A COMPARISON OF THE SYSTEMIC BIOACTIVITY OF INHALED BUDESONIDE AND FLUTICASONE PROPIONATE IN NORMAL SUBJECTS

A GROVE, C ALLAM, L C MCFARLANE, G MCPHATE, C M JACKSON, B J LIPWORTH

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Abstract

1 The aim of this study was to compare the systemic bioactivity of low and high doses of inhaled budesonide and fluticasone propionate given by respective dry powder inhaler devices.

2 A randomised, single blind cross-over design was used in nine healthy subjects who were given 800 mu g day(-1) of budesonide Turbohaler (B-800) for 1 week, followed by 1 week of 1600 mu g day(-1) (B-1600), or fluticasone Diskhaler 750 mu g day(-1) (F-750) for 1 week followed by 1 week of 1500 mu g day(-1) (F-1500). There was a 1 week washout between treatments with fluticasone or budesonide. A twice daily dosing regime was used and mouth-rinsing was employed to reduce gut bioavailability as well as to obviate local adverse effects.

3 Parameters of hypothalmic-pituitary adrenal (HPA) axis activity and bone metabolism were measured at baseline (B-0/F-0), at the end of each week of treatment and after the I week washout (F-0 or B-0).

4 Both fluticasone and budesonide significantly (P < 0.05) attenuated the post tetracosactrin serum cortisol at low and high doses whilst early morning cortisol was unchanged. No dose-response effect was observed with either drug, and there was no significant difference between treatment with fluticasone or budesonide.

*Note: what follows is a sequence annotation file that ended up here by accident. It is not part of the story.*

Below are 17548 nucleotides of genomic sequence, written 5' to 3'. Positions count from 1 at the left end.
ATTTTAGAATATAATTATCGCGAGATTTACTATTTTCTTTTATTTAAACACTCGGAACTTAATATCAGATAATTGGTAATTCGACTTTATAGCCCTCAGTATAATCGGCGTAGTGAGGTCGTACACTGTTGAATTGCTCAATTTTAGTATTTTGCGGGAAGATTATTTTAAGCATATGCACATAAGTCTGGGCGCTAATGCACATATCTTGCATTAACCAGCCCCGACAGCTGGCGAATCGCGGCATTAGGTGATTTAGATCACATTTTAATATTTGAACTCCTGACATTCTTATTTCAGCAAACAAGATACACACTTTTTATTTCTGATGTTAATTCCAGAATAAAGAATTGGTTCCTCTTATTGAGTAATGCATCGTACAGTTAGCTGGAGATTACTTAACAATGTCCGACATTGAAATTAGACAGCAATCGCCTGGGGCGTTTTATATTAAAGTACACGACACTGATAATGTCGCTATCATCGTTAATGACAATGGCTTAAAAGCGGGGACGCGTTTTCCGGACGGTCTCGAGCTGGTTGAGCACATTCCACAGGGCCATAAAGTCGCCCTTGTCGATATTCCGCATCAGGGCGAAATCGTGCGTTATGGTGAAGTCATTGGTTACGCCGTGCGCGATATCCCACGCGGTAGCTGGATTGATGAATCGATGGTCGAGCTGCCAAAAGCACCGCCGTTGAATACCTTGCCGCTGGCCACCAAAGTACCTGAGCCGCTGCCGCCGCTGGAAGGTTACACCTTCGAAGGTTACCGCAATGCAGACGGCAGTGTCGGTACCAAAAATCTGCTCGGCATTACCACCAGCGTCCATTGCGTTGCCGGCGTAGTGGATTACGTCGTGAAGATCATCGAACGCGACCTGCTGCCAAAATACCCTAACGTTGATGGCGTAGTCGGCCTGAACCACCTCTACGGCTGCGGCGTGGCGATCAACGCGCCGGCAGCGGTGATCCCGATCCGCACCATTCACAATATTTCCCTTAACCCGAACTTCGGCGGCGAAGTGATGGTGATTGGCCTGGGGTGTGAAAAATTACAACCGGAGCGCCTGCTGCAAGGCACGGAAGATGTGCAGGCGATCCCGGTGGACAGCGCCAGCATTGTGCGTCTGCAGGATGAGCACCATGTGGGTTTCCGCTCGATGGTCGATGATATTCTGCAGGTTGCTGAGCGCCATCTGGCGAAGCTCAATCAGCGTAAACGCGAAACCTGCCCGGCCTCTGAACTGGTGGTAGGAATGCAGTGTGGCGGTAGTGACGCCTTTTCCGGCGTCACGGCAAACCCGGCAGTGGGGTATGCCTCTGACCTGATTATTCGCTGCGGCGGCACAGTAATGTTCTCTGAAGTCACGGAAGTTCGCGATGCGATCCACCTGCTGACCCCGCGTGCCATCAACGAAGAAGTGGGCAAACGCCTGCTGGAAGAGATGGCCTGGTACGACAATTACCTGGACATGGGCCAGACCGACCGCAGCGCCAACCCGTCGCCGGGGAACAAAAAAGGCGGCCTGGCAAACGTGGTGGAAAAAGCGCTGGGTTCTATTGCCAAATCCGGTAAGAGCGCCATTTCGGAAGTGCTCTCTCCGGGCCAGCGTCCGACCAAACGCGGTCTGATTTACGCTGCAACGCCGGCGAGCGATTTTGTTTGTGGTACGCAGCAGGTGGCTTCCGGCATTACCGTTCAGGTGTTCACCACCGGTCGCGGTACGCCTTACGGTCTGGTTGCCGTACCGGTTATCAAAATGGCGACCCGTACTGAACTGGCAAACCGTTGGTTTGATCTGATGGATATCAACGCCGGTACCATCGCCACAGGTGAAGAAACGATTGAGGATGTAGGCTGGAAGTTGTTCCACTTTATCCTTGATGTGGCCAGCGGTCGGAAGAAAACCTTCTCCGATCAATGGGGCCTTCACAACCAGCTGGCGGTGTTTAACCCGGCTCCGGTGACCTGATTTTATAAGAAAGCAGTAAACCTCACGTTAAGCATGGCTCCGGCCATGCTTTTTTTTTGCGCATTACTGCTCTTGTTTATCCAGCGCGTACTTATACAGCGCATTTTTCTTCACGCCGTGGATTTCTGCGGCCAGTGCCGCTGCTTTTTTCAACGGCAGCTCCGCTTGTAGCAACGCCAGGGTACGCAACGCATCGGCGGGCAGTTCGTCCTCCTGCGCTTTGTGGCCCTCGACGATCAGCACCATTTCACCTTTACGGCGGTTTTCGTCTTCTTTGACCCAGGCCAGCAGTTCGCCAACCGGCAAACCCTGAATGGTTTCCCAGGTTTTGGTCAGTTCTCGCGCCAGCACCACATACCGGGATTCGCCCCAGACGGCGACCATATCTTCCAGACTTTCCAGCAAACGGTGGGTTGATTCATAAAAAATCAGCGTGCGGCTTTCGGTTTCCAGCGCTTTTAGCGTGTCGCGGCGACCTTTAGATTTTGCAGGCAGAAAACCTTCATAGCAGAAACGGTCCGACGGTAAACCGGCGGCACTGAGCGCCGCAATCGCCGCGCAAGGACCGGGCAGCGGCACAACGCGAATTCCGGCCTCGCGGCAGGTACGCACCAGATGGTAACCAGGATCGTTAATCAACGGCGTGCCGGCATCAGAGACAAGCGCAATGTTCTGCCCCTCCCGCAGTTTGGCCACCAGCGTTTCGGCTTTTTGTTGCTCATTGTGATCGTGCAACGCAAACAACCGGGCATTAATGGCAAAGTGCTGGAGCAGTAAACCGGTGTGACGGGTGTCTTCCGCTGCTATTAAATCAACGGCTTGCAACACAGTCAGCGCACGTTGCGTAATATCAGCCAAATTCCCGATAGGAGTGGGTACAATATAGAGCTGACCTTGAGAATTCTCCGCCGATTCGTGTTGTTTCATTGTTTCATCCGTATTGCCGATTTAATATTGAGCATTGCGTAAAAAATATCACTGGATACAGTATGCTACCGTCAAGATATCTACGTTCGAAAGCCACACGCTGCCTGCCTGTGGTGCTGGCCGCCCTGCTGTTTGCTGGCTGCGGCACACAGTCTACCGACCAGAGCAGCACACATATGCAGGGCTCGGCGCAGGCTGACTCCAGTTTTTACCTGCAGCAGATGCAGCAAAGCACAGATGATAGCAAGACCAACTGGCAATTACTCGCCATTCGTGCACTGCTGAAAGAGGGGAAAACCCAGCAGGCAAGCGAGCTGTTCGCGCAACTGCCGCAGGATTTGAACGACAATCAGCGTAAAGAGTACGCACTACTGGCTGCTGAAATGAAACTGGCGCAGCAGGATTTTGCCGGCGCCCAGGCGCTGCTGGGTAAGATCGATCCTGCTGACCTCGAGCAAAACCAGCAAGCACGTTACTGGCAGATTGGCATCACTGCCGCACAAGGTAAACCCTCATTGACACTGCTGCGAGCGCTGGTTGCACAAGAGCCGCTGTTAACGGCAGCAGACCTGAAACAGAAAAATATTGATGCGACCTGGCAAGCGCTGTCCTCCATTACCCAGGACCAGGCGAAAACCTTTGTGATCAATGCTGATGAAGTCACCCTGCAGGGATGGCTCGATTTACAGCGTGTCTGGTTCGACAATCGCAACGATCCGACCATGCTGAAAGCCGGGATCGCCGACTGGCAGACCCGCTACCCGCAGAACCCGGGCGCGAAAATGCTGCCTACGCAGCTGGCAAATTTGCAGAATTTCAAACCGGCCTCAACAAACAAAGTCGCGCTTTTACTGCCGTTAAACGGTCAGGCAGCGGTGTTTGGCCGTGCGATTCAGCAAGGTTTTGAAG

5 Neither budesonide nor fluticasone produced significant suppression of plasma osteocalcin, although the higher doses of both drugs significantly reduced fasting urinary calcium levels.

6 Thus, whilst fluticasone and budesonide exhibited equivalent systemic bioactivity, when appropriate corrections are made for differences in lung deposition between the Turbohaler and Diskhaler, the systemic glucocorticoid activity of fluticasone may be greater than that of budesonide on a microgram equivalent basis.

7 The finding of significant HPA-axis suppression with low doses of fluticasone and budesonide despite the use of mouth rinsing would suggest that absorption across the lung-vascular bed is the major determinant of systemic adverse effects.

Original languageEnglish
Pages (from-to)527-532
Number of pages6
JournalBritish Journal of Clinical Pharmacology
Volume38
Issue number6
Publication statusPublished - Dec 1994

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